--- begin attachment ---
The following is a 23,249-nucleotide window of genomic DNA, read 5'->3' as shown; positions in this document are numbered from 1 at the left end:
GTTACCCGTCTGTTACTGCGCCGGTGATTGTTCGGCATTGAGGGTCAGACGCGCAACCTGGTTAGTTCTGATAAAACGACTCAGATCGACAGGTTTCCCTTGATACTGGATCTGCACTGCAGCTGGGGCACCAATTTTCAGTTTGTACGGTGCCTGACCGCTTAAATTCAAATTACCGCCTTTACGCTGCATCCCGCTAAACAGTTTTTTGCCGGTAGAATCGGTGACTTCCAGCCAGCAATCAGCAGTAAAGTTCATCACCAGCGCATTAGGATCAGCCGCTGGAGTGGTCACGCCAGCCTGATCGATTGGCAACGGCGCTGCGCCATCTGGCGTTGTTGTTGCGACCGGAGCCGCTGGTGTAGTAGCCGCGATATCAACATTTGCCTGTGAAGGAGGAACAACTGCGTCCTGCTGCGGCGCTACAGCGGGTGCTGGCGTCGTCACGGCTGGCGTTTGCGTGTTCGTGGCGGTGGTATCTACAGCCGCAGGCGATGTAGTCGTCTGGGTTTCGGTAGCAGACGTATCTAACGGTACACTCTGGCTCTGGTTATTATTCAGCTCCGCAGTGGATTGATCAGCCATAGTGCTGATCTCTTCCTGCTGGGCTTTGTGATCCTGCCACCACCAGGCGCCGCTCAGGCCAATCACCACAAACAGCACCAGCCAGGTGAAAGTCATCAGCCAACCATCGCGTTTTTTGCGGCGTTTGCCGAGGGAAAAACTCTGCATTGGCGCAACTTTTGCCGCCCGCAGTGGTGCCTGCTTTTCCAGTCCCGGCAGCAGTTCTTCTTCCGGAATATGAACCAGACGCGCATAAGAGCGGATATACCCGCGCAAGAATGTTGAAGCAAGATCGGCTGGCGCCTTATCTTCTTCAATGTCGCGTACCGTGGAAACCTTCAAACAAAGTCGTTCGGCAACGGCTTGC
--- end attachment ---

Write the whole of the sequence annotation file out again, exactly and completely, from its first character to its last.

The following is a 23,249-nucleotide window of genomic DNA, read 5'->3' as shown; positions in this document are numbered from 1 at the left end:
GTTACCCGTCTGTTACTGCGCCGGTGATTGTTCGGCATTGAGGGTCAGACGCGCAACCTGGTTAGTTCTGATAAAACGACTCAGATCGACAGGTTTCCCTTGATACTGGATCTGCACTGCAGCTGGGGCACCAATTTTCAGTTTGTACGGTGCCTGACCGCTTAAATTCAAATTACCGCCTTTACGCTGCATCCCGCTAAACAGTTTTTTGCCGGTAGAATCGGTGACTTCCAGCCAGCAATCAGCAGTAAAGTTCATCACCAGCGCATTAGGATCAGCCGCTGGAGTGGTCACGCCAGCCTGATCGATTGGCAACGGCGCTGCGCCATCTGGCGTTGTTGTTGCGACCGGAGCCGCTGGTGTAGTAGCCGCGATATCAACATTTGCCTGTGAAGGAGGAACAACTGCGTCCTGCTGCGGCGCTACAGCGGGTGCTGGCGTCGTCACGGCTGGCGTTTGCGTGTTCGTGGCGGTGGTATCTACAGCCGCAGGCGATGTAGTCGTCTGGGTTTCGGTAGCAGACGTATCTAACGGTACACTCTGGCTCTGGTTATTATTCAGCTCCGCAGTGGATTGATCAGCCATAGTGCTGATCTCTTCCTGCTGGGCTTTGTGATCCTGCCACCACCAGGCGCCGCTCAGGCCAATCACCACAAACAGCACCAGCCAGGTGAAAGTCATCAGCCAACCATCGCGTTTTTTGCGGCGTTTGCCGAGGGAAAAACTCTGCATTGGCGCAACTTTTGCCGCCCGCAGTGGTGCCTGCTTTTCCAGTCCCGGCAGCAGTTCTTCTTCCGGAATATGAACCAGACGCGCATAAGAGCGGATATACCCGCGCAAGAATGTTGAAGCAAGATCGGCTGGCGCCTTATCTTCTTCAATGTCGCGTACCGTGGAAACCTTCAAACAAAGTCGTTCGGCAACGGCTTGC